Being close to someone with a hot temper is a bit like living on the slopes of a volcano. When they explode, everyone around them is affected. Sarah and I have a good friend who works in an office with someone who’s always angry. And it completely transforms the atmosphere in the office when this woman is at work – everyone is on edge and starts sniping at each other. When the angry woman is on holiday, it’s all different. And the thing is, when our friend tells us about this grumpy woman, you can tell that she’s really angry too. Hot tempers are contagious.

In 21st century Britain, the TV is where lots of our moral guidance comes from. And if there’s one thing that TV loves, it’s a hot temper. Someone really blowing up, a blazing row or a temper tantrum – that makes great television. It boosts ratings. Eastenders is the classic isn’t it, but all the rest too, they thrive off hot tempers. And just like with all sorts of other things on the TV, what we see shapes our expectations of what is normal. Television breeds dramatic rows and sharp words spoken in anger.

This is one of those cases where we need to take care to listen to the voice of wisdom, rather than the voice of folly. Take note of these proverbs. Commit them to memory. If you’re someone who has a temper – either the sort of temper that flares up immediately, or the sort that bottles it up and then explodes later – these words are for you. Read them, think about them, pray about them. Make sure this is the advice you’re taking to heart.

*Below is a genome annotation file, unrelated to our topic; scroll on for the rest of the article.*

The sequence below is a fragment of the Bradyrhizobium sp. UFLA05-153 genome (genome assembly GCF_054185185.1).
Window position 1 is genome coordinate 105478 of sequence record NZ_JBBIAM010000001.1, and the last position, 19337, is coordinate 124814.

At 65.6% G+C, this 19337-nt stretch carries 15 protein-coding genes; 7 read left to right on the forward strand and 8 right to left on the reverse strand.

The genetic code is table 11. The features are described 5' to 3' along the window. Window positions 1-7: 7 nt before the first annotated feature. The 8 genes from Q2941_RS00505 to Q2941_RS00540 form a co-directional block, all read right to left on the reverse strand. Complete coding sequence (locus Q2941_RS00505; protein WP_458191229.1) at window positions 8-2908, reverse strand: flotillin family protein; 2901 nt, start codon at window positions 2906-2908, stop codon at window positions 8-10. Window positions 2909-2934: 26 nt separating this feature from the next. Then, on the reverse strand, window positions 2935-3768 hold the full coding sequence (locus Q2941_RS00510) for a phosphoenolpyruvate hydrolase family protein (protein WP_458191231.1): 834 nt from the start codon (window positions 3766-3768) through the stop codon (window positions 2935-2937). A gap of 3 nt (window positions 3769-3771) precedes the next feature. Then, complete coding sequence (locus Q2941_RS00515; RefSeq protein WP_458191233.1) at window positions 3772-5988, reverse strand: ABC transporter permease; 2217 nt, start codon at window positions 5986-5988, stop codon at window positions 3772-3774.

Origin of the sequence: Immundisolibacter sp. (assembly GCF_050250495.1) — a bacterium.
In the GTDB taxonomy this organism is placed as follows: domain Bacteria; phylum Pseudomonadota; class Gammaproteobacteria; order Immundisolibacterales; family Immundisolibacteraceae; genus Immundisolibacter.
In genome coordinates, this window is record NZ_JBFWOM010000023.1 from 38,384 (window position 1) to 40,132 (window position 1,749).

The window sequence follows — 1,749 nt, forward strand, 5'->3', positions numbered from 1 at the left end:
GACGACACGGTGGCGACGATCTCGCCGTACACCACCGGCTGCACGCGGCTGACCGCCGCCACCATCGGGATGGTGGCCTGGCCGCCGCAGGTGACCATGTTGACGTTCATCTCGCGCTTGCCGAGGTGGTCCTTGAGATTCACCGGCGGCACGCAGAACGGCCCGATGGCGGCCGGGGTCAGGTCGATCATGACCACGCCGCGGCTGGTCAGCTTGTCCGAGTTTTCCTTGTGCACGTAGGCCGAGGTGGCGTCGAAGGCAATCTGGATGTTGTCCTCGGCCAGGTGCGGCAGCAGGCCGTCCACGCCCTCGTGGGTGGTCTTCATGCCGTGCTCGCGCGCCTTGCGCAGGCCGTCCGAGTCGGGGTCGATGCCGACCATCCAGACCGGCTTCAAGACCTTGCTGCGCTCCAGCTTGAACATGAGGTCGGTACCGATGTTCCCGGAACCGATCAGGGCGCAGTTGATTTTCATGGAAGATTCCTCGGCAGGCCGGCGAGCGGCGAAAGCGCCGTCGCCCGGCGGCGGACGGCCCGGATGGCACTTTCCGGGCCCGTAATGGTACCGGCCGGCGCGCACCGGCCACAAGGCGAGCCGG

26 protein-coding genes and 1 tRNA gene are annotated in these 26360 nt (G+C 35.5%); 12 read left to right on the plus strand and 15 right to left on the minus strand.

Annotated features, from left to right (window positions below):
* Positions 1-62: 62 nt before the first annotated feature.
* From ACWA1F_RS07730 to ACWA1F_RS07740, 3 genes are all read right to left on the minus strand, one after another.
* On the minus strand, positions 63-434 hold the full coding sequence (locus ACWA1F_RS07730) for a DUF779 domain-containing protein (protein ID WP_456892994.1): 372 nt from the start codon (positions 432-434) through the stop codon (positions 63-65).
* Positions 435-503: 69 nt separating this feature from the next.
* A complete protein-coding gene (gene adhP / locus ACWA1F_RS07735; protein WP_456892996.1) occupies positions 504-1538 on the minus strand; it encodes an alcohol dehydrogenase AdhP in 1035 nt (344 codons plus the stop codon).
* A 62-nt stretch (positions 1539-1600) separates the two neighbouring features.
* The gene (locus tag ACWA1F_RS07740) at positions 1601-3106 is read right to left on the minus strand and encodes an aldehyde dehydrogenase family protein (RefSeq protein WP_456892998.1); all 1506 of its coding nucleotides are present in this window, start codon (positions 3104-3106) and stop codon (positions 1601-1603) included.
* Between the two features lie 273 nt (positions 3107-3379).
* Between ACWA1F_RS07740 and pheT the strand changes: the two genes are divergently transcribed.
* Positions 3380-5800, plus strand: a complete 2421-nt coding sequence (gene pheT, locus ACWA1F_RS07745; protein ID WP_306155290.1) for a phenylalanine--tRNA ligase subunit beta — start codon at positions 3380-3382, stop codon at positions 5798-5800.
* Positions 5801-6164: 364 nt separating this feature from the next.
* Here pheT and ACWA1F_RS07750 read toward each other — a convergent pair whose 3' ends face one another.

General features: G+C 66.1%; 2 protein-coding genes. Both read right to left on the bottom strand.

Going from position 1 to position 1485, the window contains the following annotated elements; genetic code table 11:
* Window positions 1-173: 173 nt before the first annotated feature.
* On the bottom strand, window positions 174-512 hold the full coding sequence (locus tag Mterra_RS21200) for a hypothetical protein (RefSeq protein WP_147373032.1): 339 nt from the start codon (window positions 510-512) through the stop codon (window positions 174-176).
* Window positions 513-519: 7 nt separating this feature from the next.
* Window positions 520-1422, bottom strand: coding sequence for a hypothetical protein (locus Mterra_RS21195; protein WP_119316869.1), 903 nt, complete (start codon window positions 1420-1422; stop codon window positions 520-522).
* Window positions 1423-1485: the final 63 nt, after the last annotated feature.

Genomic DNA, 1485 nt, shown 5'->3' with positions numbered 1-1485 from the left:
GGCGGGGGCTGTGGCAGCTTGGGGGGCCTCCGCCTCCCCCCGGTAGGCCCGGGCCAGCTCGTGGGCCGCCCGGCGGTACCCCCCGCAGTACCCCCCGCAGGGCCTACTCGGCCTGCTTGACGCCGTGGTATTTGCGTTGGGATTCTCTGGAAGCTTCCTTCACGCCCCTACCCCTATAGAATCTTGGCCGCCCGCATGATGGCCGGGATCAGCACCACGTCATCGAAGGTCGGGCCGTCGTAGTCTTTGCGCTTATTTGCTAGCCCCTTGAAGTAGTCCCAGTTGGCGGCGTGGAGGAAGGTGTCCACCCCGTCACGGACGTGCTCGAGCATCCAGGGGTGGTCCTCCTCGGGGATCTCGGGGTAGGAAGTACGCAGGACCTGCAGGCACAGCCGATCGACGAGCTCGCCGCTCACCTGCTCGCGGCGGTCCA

But it’s all very well being told that we shouldn’t get angry; what practical things can we do to help us keep our anger under control? Here’s a couple of things:

1. Know why you get angry

We get angry about things that happen to us. So if we’re out in the car and someone cuts us up, we might become angry. Or if we spend time talking to someone who only ever goes on about themselves, we might become angry. But what we need to know is that those circumstances are just triggers for our anger. They are not the thing that causes anger. The real cause is an attitude inside us.

So let’s think about those two situations again. Why am I annoyed when someone cuts me up in the car? It’s because they are getting in my way. They are slowing me down, and stopping me from driving just like I want to. Or what about that conversation where that friend just goes on and on about himself? Why does that make me angry? Because it’s not enough about me for my liking. I have things that I want to say about me.